In Hafeez v. Sunaric, a 2015 appeal decision of Perell J, the issue of whether a contract can be enforced for property damage against an at fault driver, given that we have a NoFault system in Ontario, is examined. In this case, the parties were involved in a motor vehicle accident in a parking lot. The Small Claims Court Judge dismissed the action:

  1. The agreement was unenforceable for want of consideration;
  2. The agreement was barred by s. 263 of the Insurance Act

Mr. Hafeez owned an insured BMW. Mr. Sunaric owned an insured Mercedes. On November 22nd, 2009, there was a collision in the parking lot between these two vehicles. Mr. Sunaric admitted fault for the accident and afterwards, they signed the following agreement:

I, Radomi Sunaric R/O [address] [driver’s licence] had parked my car Mercedes … at the parking lot of No Frills at Bloor St. W. between Keele St. and Runnymede. As I wanted to go out of the parking lot at about 6:10 p.m. on 22/11/2009 I was reversing my car and struck a BMW … which was duly parked in the central lane of the parking lot. My car badly hit the BMW damaging front and front left corner. It was absolutely my fault. There was no one in the BMW. I accept all my fault and all the consequences I am responsible for. I will pay him $15,000 minus insurance payment.

Perell J found that the critical part of the note was the sentence, “I will pay him $15,000.00 minus insurance payment”.

A few months later, Mr. Hafeez had an assessment of his vehicle and the BMW was assessed at $13,500.00. Over a year later, after having the Ombudsman involved of his insurer, Mr. Hafeez was paid $6,500.00 by his insurer for the damage to his vehicle. Mr. Hafeez did not appeal the decision because he had missed the 1 year limitation period.

On November 18th, 2011, Mr. Hafeez issued a Statement of Claim against Mr. Sunaric claiming the difference between the $6,500.00 and the $15,000.00 which was claimed to be the value of the BMW. Mr. Sunaric was served and then noted in Default and a Default Judgment assessment was scheduled before Justice Godfrey. Justice Godfrey did not find the agreement enforceable because it did not provide for any consideration, such as if Mr. Hafeez had agreed not to submit a claim to his insurer, resulting in Mr. Sunaric not reporting the matter to his insurer, and not having his insurance premiums raised.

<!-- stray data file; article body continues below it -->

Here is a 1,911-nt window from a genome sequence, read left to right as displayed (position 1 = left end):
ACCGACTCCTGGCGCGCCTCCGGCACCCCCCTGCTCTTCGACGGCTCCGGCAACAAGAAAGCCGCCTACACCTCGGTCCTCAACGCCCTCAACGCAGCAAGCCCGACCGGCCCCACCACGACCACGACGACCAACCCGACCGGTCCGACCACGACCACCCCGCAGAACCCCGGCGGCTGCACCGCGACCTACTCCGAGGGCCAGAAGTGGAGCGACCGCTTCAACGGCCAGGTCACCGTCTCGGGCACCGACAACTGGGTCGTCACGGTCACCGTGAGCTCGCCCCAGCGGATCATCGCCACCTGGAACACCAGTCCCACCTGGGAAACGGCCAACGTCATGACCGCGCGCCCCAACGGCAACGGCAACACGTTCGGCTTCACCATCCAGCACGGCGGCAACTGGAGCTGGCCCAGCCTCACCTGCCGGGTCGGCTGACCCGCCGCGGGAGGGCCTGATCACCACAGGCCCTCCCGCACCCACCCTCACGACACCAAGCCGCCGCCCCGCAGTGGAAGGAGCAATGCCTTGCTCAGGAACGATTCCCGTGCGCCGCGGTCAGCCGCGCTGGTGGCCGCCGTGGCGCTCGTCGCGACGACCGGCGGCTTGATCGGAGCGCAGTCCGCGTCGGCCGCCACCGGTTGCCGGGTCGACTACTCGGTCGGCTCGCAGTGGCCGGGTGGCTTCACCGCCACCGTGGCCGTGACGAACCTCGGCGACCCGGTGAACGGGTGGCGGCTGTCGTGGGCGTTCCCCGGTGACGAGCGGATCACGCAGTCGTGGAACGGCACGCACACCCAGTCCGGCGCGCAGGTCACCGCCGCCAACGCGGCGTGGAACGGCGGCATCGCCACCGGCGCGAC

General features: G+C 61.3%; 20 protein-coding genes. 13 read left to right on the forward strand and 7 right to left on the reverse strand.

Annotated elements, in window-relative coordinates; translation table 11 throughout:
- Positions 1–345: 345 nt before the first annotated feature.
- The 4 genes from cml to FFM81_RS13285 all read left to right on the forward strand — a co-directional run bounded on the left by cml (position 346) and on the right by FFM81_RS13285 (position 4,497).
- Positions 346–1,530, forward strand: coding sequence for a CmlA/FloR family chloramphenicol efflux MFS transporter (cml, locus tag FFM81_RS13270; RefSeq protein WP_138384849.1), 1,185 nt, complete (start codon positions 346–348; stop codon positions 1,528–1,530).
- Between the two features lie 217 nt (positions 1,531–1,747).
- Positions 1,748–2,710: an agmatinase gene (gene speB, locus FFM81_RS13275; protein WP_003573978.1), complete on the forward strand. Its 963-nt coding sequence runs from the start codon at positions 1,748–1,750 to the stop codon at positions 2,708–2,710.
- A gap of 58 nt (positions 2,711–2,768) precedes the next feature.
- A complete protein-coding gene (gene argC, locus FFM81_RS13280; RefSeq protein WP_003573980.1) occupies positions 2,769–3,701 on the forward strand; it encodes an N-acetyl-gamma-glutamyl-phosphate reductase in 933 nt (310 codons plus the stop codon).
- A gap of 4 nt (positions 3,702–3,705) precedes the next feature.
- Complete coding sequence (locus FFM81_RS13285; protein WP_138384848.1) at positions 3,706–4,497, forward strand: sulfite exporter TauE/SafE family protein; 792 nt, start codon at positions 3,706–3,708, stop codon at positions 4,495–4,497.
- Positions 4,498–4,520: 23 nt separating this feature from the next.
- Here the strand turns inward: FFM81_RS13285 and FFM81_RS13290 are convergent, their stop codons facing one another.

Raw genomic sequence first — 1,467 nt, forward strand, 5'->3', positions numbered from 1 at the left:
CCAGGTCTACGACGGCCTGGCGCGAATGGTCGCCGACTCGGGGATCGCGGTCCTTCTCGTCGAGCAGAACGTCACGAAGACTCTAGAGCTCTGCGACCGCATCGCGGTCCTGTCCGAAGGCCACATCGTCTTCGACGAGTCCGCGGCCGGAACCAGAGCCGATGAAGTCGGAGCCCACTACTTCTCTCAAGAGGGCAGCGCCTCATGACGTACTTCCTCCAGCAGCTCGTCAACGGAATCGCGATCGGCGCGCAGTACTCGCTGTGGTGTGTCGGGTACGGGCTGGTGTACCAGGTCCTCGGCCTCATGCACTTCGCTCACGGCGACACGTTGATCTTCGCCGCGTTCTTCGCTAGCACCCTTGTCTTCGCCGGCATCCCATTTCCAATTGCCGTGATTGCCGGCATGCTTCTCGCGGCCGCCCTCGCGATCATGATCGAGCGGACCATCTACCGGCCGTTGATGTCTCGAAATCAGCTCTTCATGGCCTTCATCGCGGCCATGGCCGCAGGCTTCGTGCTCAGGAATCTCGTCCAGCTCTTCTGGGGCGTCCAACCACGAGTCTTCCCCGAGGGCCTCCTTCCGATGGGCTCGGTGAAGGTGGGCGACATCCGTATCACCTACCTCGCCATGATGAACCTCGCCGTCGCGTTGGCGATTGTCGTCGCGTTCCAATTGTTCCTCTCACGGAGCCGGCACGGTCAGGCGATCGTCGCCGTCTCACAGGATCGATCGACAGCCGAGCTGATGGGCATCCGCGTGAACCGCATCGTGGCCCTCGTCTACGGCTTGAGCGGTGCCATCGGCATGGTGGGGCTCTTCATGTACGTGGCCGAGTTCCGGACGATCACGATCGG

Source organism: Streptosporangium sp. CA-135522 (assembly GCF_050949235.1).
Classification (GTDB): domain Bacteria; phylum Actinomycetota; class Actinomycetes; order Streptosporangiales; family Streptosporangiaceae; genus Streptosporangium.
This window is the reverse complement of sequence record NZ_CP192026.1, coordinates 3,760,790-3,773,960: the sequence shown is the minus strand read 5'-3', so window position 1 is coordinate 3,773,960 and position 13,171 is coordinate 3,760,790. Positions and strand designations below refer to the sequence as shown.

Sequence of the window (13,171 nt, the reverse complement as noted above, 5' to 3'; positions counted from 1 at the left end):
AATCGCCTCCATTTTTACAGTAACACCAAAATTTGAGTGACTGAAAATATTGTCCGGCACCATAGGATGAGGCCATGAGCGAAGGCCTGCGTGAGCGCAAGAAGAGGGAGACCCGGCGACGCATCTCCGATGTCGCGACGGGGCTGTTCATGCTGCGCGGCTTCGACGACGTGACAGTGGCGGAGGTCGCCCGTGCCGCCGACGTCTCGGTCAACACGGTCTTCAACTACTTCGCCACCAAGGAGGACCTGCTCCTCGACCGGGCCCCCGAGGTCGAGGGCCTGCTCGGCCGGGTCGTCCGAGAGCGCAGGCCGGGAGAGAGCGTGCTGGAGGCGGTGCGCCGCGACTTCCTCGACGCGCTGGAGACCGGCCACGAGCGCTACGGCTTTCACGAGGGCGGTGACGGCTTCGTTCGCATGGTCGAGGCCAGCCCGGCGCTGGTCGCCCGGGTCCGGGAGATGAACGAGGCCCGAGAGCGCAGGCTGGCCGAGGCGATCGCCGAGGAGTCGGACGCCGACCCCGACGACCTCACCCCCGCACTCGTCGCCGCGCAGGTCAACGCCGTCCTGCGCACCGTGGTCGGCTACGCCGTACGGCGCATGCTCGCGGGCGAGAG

There was also reliance on s. 263 of the Insurance Act which deals with Direct Compensation for Property Damage in accidents involving two or more insured automobiles. This section basically holds that an insured’s only right of action is their own insurer.

In terms of whetherthere was a want of consideration regarding the contract, Perell J found that that the consideration that Mr. Sunaric received was that Mr. Hafeez limited his claim to $15,000.00.

In terms of s. 263, it was found that the property loss compensation introduced precluded tort claims, but that claims in contract are not precluded. The exception for claims in contract is found in s. 263(5)(a.1) which states:

(a.1) an insured has no right of action against a person under an agreement, other than a contract of automobile insurance, in respect of damages to the insured’s automobile or its contents or loss of use, except to the extent that the person is at fault or negligent in respect of those damages or that loss;

There have been situations where s. 263(5)(a.1) has been applied to situations where the defendant agrees by an oral contract to pay for the damage to the Plaintiff’s vehicle, without the parties resorting to their insurance, as has been noted by Justice Juriansz in Clarendon National Insurance v. Candow. Perell J. found that there was no reason to interpret the exception for contracts in a restricted way. Furthermore, in McClinton v. Estien, a 2003 decision of the Ontario Small Claims Court, Deputy Judge Kilian held that for the contract to be enforceable, it must meet 2 conditions:

  1. There must be an agreement for the damage, content, and loss of use; and
  2. The agreement must be between the Plaintiff and the person at fault of negligent

Since these two conditions were met in this case, and for the reasons set out above, Mr. Hafeez was awarded judgment in the amount of $8,500.00.

So, if you are ever involved in a motor vehicle accident, be careful about what you sign at the scene of the accident in terms of admitting fault and agreeing to pay for property loss.